By focusing on indigenous manufacturing, technology adaptation, quality assurance, and continuous R&D initiatives, the country can overcome barriers and accelerate the adoption of electric vehicles towards a sustainable future.

Suggested Reads: Indian Standards for Electrotechnology in Mobility 2024

Section 3: Power Electronics, Machines, and Drives (PEMD)

The Power Electronics, Machines, and Drives (PEMD) section of the white paper highlights the pivotal role of these technologies in overcoming major hindrances to the widespread adoption of electric vehicles (EVs) in India. Here is a detailed overview of this section:

Role of Power Electronics, Machines, and Drives

  • Addressing Hindrances: PEMD technologies play a crucial role in addressing key challenges faced by the EV ecosystem in India, such as high initial vehicle costs, limited range, and safety concerns.
  • Import Reliance: The reliance on imports for motors, power electronics systems, and related technologies underscores the need to indigenize these technologies to reduce costs and enhance self-reliance.
  • Efficiency Improvements: Implementing technology that reduces sensor usage in motor control and enhances power conversion units can lead to better designs with higher efficiency, reduced size, fewer components, and improved material utilization.
  • Range Enhancement: Strategies like appropriate regenerative braking, refined control methodologies tailored to specific drive cycles, faster-charging capabilities, and weight reduction through compact components with higher power density can help enhance the range of EVs.

Safety Measures

  • Battery Charging: Intelligent control of battery pack charging and better thermal management systems are essential for ensuring safe operation.
  • Motor Monitoring: Implementing condition monitoring systems for traction motors to detect faults like stator, rotor, and bearing issues is crucial for maintaining safety standards.
  • Component Protection: Using Intelligent Gate Drivers to protect IGBT/MOSFETs and fault prognosis systems for motors can enhance the safety and reliability of EV components.

Strategies and Recommendations

  • Indigenous Manufacturing: Encouraging the development of domestic manufacturing capabilities for power electronics components to reduce import dependency and enhance competitiveness.
  • Technology Integration: Focusing on integrating components effectively into EV drives while emphasizing efficient cooling systems for batteries, power electronics switches, and motors.
  • Competency Development: Building competency in designing integrated e-axles comprising electronics, motors, sensors, cooling systems, and transmissions to achieve cost-effective and energy-efficient designs.

The PEMD section underscores the critical importance of advancing technology development in power electronics, machines, and drives to drive innovation, address challenges hindering EV adoption in India, and foster a robust ecosystem for electric mobility.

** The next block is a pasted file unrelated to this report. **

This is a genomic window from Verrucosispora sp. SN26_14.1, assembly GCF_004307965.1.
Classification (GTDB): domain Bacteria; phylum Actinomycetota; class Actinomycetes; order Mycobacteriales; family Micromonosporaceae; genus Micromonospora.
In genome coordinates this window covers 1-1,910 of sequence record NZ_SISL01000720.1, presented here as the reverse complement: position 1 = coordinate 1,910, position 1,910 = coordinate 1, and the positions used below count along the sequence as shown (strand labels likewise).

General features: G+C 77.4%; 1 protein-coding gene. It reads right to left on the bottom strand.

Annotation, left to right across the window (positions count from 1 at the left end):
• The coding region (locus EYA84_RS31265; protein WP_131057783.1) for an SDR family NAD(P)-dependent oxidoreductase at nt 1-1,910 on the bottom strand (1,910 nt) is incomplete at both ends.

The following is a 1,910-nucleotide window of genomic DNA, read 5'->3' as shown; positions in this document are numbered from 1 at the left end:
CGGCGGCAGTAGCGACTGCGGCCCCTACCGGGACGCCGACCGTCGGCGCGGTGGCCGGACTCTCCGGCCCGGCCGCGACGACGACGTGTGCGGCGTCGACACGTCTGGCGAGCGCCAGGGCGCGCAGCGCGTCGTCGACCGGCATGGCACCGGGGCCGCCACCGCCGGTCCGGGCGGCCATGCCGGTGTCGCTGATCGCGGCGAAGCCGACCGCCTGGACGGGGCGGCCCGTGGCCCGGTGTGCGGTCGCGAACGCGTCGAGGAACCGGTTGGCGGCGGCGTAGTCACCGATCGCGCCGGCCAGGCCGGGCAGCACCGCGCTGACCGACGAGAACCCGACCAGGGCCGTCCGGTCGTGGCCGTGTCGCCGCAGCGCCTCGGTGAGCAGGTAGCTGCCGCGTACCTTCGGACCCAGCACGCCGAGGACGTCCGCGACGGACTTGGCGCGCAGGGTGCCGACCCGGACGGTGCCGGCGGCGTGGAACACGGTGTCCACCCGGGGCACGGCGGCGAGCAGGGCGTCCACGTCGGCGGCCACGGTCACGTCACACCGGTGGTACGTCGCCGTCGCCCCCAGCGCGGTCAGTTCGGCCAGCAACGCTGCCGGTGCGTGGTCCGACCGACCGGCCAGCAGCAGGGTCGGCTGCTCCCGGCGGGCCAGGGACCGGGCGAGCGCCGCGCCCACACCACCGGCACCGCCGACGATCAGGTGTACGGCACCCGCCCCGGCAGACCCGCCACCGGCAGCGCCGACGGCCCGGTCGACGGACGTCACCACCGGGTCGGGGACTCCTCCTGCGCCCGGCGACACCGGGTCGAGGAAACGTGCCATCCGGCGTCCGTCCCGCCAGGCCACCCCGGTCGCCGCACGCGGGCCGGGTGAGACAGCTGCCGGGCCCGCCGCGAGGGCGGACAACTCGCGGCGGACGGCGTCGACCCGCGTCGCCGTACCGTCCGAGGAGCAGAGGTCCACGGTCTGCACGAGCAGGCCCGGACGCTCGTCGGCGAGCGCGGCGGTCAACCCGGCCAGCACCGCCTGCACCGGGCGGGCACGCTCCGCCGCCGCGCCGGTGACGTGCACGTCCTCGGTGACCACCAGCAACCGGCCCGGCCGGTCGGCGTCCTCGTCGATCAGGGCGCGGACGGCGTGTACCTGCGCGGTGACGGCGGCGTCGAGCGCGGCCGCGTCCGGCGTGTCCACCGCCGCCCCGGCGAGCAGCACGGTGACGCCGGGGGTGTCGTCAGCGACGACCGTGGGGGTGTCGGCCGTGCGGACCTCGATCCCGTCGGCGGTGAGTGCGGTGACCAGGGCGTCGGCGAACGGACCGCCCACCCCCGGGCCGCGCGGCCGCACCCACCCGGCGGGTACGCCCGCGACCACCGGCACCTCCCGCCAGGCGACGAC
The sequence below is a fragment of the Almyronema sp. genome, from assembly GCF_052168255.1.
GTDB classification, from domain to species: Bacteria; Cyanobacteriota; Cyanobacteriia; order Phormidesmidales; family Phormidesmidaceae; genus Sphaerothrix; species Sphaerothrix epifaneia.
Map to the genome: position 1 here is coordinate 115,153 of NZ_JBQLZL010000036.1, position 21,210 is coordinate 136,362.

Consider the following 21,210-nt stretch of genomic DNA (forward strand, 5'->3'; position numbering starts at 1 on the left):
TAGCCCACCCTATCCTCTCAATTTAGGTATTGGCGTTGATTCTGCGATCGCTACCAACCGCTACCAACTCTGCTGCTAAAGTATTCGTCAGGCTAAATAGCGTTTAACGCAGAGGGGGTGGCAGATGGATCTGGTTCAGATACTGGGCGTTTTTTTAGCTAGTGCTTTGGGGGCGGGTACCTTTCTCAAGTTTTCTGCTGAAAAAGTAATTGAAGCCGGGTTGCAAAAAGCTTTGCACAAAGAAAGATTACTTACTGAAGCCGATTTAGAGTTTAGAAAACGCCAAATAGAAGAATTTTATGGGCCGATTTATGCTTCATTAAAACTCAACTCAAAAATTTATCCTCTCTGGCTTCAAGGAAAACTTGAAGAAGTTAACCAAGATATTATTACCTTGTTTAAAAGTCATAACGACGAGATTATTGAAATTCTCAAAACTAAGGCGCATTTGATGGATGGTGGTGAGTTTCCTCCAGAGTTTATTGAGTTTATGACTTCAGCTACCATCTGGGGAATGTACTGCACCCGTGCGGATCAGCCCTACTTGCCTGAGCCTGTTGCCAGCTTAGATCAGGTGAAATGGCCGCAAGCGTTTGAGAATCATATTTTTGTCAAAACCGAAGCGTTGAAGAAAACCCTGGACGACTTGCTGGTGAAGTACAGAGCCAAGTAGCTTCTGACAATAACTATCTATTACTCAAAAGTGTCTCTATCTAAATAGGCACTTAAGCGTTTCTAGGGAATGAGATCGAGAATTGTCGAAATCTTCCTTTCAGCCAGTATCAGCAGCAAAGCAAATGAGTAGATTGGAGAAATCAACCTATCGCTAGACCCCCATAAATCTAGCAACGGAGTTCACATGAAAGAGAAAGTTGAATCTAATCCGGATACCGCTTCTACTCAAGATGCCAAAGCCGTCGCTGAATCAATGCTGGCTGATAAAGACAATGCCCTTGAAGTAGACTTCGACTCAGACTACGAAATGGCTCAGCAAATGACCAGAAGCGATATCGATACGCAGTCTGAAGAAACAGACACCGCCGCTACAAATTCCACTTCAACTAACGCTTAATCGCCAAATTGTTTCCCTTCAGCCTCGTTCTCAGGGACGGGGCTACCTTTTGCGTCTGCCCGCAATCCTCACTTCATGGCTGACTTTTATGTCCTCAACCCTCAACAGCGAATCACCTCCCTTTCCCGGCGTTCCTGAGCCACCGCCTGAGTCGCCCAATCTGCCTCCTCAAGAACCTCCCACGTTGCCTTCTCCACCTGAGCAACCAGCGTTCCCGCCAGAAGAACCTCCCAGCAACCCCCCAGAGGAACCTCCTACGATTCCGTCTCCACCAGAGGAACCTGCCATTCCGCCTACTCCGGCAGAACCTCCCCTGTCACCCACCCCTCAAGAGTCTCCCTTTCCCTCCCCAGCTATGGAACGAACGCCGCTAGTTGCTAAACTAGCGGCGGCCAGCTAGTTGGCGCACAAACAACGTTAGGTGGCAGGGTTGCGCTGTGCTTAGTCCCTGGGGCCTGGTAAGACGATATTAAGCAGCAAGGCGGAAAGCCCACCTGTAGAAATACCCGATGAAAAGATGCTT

Section 4: Charging Infrastructure

The section on Charging Infrastructure in the white paper delves into the challenges and proposed solutions related to the charging network for electric vehicles (EVs) in India. Here is a detailed overview of this section:

Identified Barriers

  • Proprietary Apps: Most network providers offer charging services through proprietary customer-facing apps, requiring EV users to download and subscribe to access their charging network.
  • Data Sharing Concerns: Network operators are hesitant to share specific data related to charging station location, operational status, tariff information, and subscriber details due to considerations of data sensitivity and proprietary nature.
  • Interoperability Challenges: Ensuring interoperability among Battery as a Service (BaaS) operators when battery packs, swap stations, and vehicles are from different companies poses a significant challenge.

Proposed Supports

  • Unified Energy Interface (UEI): An indigenously developed standard and interoperable solution similar to the Unified Payment Interface (UPI) is recommended. UEI aims to facilitate charging across customers and charge point operators by enabling location-aware EV chargers to be discovered and engaged by any registered buyer app on the UEI network.

Battery Swap and Interoperability

  • Battery Swap Process: Involves four different identities – Vehicle Identification Number (VIN), Battery Identification Number (BIN), Battery Charging Station Number (BCSN), and BaaS Outlet Number (BON).
  • Interoperability Assurance: Ensuring interoperability among BaaS operators when components are sourced from different companies is crucial for seamless operations.

The section emphasizes the importance of addressing barriers related to proprietary apps, data sharing concerns, and interoperability challenges in the EV charging infrastructure in India. The recommendation of the Unified Energy Interface (UEI) as an interoperable solution highlights the need for standardized approaches to enhance accessibility and efficiency in the charging network for electric vehicles.



The white paper concludes by suggesting key actions to establish scale-up capability for battery cell manufacturing, equipment development for manufacturing of EV components, and the establishment of a distributed testing framework. It also recommends technology intervention in the value chain of EV components and suggests an overall framework for accelerating and amplifying the EV evolution in India.